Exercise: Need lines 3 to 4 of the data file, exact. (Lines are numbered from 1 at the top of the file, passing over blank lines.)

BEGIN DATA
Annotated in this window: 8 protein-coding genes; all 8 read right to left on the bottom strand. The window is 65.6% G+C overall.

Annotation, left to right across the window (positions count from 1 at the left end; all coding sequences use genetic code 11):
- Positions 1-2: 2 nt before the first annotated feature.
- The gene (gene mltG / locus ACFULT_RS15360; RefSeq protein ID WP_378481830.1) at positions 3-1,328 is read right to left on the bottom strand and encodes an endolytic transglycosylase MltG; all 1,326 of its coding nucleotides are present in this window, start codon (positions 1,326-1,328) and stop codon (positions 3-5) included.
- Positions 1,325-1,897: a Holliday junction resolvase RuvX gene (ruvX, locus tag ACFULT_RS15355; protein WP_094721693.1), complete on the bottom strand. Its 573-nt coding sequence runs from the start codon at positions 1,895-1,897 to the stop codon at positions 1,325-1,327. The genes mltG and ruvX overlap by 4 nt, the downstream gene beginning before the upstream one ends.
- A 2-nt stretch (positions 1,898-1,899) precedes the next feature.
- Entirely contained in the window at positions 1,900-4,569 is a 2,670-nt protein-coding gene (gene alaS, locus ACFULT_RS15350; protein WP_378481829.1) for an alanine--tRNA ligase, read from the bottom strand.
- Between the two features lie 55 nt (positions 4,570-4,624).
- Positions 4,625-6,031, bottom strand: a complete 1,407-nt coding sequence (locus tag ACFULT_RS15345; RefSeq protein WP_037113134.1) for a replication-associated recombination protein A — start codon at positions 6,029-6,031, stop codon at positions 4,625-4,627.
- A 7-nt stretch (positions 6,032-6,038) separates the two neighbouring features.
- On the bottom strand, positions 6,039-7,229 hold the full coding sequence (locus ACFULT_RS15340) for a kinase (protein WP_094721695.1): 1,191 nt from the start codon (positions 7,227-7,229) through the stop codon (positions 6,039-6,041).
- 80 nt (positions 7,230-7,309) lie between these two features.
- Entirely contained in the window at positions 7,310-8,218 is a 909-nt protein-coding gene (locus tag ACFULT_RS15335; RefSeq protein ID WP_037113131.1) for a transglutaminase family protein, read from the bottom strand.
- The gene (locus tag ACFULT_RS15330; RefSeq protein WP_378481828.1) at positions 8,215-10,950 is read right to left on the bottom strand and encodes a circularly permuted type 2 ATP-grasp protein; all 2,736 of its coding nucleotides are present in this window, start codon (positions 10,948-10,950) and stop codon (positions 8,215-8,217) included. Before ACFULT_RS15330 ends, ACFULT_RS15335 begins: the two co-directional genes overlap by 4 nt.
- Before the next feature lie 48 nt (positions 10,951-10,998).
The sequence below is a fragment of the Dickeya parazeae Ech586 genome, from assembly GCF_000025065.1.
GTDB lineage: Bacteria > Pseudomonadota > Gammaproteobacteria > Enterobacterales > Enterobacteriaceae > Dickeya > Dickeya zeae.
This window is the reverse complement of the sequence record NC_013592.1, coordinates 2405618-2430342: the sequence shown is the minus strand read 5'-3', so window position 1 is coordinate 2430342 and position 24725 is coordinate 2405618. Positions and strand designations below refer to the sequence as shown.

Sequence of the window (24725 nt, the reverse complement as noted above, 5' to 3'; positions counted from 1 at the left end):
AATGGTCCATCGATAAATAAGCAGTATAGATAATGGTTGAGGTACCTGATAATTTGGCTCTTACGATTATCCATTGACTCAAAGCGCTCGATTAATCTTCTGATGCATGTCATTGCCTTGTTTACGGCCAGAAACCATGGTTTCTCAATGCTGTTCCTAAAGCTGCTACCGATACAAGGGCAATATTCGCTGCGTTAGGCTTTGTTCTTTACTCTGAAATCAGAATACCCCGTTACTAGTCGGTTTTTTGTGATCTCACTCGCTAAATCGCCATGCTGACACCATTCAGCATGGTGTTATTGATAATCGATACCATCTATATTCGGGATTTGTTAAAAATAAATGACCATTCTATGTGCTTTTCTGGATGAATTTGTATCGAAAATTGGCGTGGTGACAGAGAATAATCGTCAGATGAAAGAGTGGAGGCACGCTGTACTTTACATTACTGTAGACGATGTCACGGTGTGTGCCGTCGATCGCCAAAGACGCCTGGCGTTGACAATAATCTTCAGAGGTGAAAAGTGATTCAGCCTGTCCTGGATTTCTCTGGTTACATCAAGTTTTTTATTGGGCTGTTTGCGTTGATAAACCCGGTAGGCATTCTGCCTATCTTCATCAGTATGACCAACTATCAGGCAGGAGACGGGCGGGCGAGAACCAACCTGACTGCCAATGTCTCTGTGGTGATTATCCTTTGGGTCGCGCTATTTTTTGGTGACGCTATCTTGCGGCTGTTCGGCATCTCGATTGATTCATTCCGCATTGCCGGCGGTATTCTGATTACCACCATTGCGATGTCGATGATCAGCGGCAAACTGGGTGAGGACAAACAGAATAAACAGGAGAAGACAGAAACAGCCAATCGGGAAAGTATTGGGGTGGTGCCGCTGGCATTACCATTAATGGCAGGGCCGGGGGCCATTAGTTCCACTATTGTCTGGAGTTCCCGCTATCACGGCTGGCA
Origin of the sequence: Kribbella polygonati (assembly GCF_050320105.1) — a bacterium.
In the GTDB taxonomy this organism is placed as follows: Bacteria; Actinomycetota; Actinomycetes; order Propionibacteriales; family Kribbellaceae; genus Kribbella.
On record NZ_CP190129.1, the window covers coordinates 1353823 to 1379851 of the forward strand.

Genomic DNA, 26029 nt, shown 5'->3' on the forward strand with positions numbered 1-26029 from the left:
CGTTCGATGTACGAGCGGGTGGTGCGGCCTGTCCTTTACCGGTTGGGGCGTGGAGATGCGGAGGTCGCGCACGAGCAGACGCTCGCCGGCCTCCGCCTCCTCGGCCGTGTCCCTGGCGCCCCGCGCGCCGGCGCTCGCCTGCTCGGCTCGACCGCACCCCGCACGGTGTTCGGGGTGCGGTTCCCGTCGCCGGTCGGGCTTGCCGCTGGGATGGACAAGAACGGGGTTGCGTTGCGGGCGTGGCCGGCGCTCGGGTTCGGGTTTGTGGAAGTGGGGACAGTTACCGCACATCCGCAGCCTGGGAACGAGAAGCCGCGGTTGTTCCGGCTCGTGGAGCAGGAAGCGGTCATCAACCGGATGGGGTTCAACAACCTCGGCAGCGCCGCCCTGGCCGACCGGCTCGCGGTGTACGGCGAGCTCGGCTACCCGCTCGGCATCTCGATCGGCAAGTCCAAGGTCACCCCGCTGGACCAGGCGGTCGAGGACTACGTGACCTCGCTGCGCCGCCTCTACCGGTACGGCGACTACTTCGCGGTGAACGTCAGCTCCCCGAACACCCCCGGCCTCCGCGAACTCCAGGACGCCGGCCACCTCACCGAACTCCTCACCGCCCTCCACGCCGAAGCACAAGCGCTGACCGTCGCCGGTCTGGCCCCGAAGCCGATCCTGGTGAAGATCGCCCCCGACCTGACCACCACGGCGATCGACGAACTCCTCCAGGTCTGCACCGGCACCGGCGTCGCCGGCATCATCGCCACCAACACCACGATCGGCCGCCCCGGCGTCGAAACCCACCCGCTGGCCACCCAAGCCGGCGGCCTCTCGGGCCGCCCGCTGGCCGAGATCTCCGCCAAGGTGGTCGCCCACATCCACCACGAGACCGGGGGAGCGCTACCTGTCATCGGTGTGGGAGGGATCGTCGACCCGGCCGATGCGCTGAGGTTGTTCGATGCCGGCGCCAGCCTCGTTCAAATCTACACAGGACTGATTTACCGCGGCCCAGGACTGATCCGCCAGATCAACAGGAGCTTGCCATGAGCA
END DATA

- Positions 1-2: 2 nt before the first annotated feature.
- The gene (gene mltG / locus ACFULT_RS15360; RefSeq protein ID WP_378481830.1) at positions 3-1,328 is read right to left on the bottom strand and encodes an endolytic transglycosylase MltG; all 1,326 of its coding nucleotides are present in this window, start codon (positions 1,326-1,328) and stop codon (positions 3-5) included.